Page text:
By: Julie Dermody | Category: Special Interest | Issue: September 2007
Volunteer Vicki Batynski and Executive Director Donna Grabow prepare a box of kitchen and food items for a woman and her children as they leave the shelter.
The car door slams. “He’s home,” she thinks as she hurriedly examines the house to make sure everything is in its place. As the key turns in the lock, fear rushes up her spine. She pastes a smile on her face and gathers the courage to turn and welcome him home. All the while, she remembers the night before. He greets her with a dozen roses like so many other times. Was it a dream? She feels her arms under her long sleeve shirt and winces. No, it was not a dream; the night before was real.
The echoing voice of anger lingers in the minds of abuse victims. Fear of another episode keeps them in constant trepidation. Over and over again they have been told they are unworthy of love, attention and courtesy. One blow after another impacts their bodies. Abusers find one excuse after another to inflict pain and fear. Those who live with them suffer both mentally and physically.
There is a way out. Victims of abuse do not have to continue to live in constant fear of another violent explosion. Safenet Services provides an escape route. The organization counsels on how, when, where and what to do. It can provide shelter and helps with protective orders to keep abusers away.
According to Susan Wolfenbarger, volunteer coordinator at Safenet, domestic abuse spans the spectrum in age, ethnicity, gender and social scale. “One of the most difficult challenges a woman can face is to free herself from the cycle of abuse,” she says. “Many abuse victims feel stuck because they are afraid of being alone. They fear that if the abuser finds them, worse consequences will be reaped.” The sole purpose of Safenet is to make available a safe environment for abuse victims.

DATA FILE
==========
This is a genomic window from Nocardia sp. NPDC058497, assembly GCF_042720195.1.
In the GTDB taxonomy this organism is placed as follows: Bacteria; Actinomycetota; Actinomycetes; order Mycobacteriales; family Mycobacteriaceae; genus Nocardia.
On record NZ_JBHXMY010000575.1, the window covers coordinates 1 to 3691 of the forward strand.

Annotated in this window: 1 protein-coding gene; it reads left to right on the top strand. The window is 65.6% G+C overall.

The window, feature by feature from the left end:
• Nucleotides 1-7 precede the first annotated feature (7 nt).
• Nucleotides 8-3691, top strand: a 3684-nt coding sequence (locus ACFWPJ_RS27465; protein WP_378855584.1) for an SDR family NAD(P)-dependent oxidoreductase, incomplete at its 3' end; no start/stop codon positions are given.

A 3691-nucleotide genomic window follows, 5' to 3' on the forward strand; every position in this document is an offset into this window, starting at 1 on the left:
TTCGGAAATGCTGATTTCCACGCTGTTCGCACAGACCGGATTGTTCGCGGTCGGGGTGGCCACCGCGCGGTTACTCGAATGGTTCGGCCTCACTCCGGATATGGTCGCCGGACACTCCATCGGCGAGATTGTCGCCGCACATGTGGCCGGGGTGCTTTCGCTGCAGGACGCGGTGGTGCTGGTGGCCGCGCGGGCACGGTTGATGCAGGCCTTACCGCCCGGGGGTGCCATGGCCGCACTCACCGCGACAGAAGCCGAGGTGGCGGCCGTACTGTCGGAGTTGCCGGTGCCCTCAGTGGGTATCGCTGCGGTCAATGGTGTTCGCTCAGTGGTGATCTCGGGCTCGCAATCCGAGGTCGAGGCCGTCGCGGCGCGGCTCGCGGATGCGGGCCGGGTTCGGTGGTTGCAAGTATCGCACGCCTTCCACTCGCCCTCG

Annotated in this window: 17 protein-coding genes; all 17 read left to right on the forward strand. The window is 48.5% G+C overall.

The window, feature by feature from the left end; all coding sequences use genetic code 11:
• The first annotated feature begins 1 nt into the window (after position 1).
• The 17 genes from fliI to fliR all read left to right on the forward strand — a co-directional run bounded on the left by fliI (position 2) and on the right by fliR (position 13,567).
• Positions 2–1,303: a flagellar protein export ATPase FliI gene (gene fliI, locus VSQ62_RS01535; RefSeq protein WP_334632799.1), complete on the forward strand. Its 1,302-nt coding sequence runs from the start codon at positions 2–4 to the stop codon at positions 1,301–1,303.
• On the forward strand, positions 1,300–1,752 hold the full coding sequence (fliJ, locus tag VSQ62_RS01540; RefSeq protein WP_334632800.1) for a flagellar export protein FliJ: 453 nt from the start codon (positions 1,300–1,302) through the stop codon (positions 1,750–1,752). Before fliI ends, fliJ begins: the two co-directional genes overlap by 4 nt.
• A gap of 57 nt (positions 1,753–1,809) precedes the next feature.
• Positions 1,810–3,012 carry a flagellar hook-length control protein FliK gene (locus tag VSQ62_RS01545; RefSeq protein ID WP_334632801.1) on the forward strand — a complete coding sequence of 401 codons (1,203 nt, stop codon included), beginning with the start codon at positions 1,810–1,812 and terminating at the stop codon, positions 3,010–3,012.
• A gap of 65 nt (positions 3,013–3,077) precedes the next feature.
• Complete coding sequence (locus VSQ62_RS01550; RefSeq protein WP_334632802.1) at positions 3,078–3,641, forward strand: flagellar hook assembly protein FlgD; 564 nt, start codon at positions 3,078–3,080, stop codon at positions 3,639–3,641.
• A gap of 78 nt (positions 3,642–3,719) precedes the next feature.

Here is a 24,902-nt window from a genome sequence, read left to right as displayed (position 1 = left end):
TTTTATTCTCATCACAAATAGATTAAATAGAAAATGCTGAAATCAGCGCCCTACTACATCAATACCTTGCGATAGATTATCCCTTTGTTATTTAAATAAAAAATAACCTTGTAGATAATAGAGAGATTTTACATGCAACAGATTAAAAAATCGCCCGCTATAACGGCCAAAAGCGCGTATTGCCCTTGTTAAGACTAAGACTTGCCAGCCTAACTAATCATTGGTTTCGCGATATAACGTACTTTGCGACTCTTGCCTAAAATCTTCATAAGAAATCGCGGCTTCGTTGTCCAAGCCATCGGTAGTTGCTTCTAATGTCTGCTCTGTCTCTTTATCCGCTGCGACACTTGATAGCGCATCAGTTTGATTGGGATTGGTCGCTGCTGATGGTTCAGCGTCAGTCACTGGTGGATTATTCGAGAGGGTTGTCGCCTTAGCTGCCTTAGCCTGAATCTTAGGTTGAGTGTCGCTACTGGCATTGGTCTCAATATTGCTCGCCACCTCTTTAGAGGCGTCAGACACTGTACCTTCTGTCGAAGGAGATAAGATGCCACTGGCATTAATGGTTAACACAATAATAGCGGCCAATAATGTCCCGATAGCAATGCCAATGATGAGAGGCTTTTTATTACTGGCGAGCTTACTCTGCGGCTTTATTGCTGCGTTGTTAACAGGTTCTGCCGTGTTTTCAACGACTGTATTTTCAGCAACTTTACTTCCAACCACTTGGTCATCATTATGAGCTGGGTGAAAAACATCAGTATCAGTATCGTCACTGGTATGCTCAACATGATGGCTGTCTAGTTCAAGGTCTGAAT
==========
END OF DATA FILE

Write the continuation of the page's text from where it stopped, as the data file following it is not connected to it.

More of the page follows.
Volunteers Betty Lamar, Jane McKinney, Lynda Fritts, Cole Butler and Volunteer Coordinator Susan Wolfenbarger sort donated items.
Safenet is one of only 31 programs in the state working collectively with the attorney general to ensure that domestic violence is a crime. “Our staff in the courthouse takes charge in filing protective orders and deals with other court-related issues encountered by victims,” says Donna Grabow, executive director of Safenet Services.
In addition to a paid staff, Safenet has a great volunteer base that allows its programs to continue. A few programs include counseling, parenting classes, the Victim Advocacy Program, “Changes” Batterers Intervention Program, the Supervised Visitation and Exchange Center, Sexual Assault Advocacy, as well as the Second Impressions Resale Boutique and Outlet. “Our volunteers are the backbone of our organization,” Wolfenbarger says. “We have approximately 100 volunteers, and we utilize 50 or more every month. There is always something to do.”
During the month of October, the staff will honor volunteers similar to “Betty,” a victim of domestic violence who found herself on the street several years ago with only the clothes on her back. She received help, encouragement and direction from Safenet. Now that she has her feet on the ground, she gives back by volunteering. Cole Butler, who has 26 years of experience with the Tulsa Police Department, volunteers a couple hours a week. “It’s the right thing to do,” Butler says.
Safenet, a United Way Agency, has launched a funding program called “Have a Heart… for Those That Have Broken Ones.” Benefactors and volunteers are still needed to help raise funds for the new, 25-bed facility that will be used as a domestic abuse shelter. Safenet is also currently applying for grants that need matching funds. If you would like to donate, whether it be your time or money, contact Safenet at (918) 341-1424. If you or a person you know is a victim of domestic violence or sexual assault in need of help, call the Safenet crisis line at (918) 341-9400.